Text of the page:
Wednesday, May 02, 2018

Short items

A couple of points of interest:
  • Bill Gates apparently turned down an offer from the Trump administration to be presidential science advisor.  It's unclear if this was a serious offer or an off-hand remark.   Either way it underscores what a trivialized and minimal role OSTP appears to be playing in the present administration.  It's a fact of modern existence that there are many intersections between public policy and the need for technical understanding of scientific issues (in the broad sense that includes engineering).   While an engaged and highly functional OSTP doesn't guarantee good policy (because science is only one of many factors that drive decision-making), the US is doing itself a disservice by running a skeleton crew in that office.  
  • Phil Anderson has posted a document (not a paper submitted for publication anywhere, but more of an essay) on the arxiv with the sombre title, "Four last conjectures".  These concern: (1) the true ground state of solids made of atoms that are hard-core bosons, suggesting that at sufficiently low temperatures one could have "non-classical rotational inertia" - not exactly a supersolid, but similar in spirit; (2) a discussion of a liquid phase of (magnetic) vortices in superconductors in the context of heat transport; (3) an exposition of his take on high temperature superconductivity (the "hidden Fermi liquid"), where one can have non-Fermi-liquid scattering rates for longitudinal resistivity, yet Fermi liquid-like scattering rates for scattering in the Hall effect; and (4) a speculation about an alternative explanation (that, in my view, seems ill-conceived) for the accelerating expansion of the universe.   The document is vintage Anderson, and there's a melancholy subtext given that he's 94 years old and is clearly conscious that he likely won't be with us much longer.
  • On a lighter note, a paper (link goes to publicly accessible version) came out a couple of weeks ago explaining how yarn works - that is, how the frictional interactions between a zillion constituent short fibers lead to thread acting like a mechanically robust object.  Here is a nice write-up.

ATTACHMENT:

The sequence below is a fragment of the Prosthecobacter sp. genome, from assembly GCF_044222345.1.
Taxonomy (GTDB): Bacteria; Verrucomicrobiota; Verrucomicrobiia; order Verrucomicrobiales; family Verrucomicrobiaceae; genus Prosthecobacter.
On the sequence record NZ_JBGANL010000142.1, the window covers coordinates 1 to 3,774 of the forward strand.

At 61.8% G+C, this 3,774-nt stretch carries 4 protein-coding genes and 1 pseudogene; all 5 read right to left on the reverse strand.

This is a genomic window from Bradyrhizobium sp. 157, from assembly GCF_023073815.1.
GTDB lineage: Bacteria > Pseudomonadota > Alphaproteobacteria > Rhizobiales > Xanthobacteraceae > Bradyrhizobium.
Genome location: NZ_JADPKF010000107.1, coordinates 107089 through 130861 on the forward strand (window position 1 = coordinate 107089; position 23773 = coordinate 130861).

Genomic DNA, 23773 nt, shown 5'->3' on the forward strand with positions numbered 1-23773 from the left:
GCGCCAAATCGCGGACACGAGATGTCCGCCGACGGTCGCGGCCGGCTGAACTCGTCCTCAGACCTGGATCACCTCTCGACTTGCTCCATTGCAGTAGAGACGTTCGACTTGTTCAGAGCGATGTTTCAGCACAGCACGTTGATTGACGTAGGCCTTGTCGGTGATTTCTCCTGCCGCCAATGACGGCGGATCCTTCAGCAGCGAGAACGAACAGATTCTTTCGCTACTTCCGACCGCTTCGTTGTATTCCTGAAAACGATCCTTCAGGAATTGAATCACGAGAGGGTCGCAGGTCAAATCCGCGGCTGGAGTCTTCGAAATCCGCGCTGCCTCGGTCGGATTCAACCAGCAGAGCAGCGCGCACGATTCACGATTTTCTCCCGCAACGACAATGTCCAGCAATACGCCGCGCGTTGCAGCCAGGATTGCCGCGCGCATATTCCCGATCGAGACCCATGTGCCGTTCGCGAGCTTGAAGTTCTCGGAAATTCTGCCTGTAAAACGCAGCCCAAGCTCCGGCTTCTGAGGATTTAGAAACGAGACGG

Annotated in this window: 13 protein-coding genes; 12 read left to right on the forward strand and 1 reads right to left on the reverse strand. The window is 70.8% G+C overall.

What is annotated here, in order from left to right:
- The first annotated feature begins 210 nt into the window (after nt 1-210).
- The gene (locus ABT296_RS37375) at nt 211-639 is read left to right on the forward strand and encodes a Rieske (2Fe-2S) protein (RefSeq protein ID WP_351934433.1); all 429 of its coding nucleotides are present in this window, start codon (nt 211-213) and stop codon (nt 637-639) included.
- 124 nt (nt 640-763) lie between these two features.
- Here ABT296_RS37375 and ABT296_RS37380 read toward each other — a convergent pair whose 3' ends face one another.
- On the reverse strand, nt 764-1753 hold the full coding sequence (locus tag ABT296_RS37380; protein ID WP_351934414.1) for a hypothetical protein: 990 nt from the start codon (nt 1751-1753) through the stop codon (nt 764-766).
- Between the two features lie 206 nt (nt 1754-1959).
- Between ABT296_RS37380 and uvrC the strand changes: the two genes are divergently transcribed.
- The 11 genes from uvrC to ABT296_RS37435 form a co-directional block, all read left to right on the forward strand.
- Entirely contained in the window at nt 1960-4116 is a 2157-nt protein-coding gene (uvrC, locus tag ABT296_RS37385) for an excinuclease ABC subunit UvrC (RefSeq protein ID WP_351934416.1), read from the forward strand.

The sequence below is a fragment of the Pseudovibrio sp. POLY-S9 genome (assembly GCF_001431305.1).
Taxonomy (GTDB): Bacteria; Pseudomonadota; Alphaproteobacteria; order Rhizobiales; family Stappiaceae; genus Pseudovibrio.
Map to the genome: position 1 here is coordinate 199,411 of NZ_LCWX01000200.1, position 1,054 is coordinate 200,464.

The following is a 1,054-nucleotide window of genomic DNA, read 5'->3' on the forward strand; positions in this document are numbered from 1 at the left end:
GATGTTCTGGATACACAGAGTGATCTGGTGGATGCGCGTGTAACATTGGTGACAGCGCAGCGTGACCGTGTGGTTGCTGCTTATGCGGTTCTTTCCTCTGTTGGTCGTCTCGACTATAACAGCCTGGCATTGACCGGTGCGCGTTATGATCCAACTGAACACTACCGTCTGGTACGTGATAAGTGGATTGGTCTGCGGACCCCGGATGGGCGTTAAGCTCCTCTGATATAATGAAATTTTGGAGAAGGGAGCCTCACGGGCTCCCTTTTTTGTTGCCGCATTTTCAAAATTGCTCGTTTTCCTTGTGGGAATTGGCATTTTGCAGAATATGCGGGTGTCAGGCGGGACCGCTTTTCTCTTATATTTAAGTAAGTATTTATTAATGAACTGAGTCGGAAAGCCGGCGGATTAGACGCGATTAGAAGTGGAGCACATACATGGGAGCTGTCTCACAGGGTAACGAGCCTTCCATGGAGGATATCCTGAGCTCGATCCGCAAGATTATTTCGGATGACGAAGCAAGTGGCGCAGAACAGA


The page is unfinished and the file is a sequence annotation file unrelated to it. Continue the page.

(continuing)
Peter said...

The big twist is that *all* clothes are made with magic fibers that magically hold together, and that only fools can see.

Pizza Perusing Physicist said...

Is Phil Anderson dying???

Douglas Natelson said...

PPP, I hope not, but he is in his mid-90s, and the tone of the document is concerning.

David Brown said...

Professor Anderson's cosmological speculation contains the two sentences, "An appreciable amount of gravitational energy would seem to have been radiated away irreversibly in the course of star, galaxy and black hole formation. This does not seem to be accounted for in the present cosmology, and may be a part, or even the whole, of the "dark energy" that is now postulated." Unless Einstein's theory of gravity is badly wrong, the speculation is entirely wrong, because such gravitational radiation would merely shift spacetime curvature from one area of the universe to anther area and have no effect whatsoever on the value of the cosmological constant.

Douglas Natelson said...

David, my thoughts exactly.

Anonymous said...

The one time I met him, Phil Anderson himself was the first to admit that many of his ideas, even those that he publishes, are, in his own words, "quite wrong", but that he thinks its worthwhile to not be afraid to fail, so that one can take risks and challenge the status quo to develop novel ideas.

I guess since he's Phil Anderson, he can do this and not fear for his livelihood or social status. The rest of us are not so fortunate.